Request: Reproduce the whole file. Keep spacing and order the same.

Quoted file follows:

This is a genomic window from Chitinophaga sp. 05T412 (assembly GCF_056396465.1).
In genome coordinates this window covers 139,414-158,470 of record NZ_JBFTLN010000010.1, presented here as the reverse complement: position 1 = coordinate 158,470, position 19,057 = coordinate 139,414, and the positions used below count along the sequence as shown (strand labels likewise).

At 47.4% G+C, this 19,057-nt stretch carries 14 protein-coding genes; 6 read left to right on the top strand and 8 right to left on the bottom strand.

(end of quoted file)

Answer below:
This is a genomic window from Chitinophaga sp. 05T412 (assembly GCF_056396465.1).
In genome coordinates this window covers 139,414-158,470 of record NZ_JBFTLN010000010.1, presented here as the reverse complement: position 1 = coordinate 158,470, position 19,057 = coordinate 139,414, and the positions used below count along the sequence as shown (strand labels likewise).

At 47.4% G+C, this 19,057-nt stretch carries 14 protein-coding genes; 6 read left to right on the top strand and 8 right to left on the bottom strand.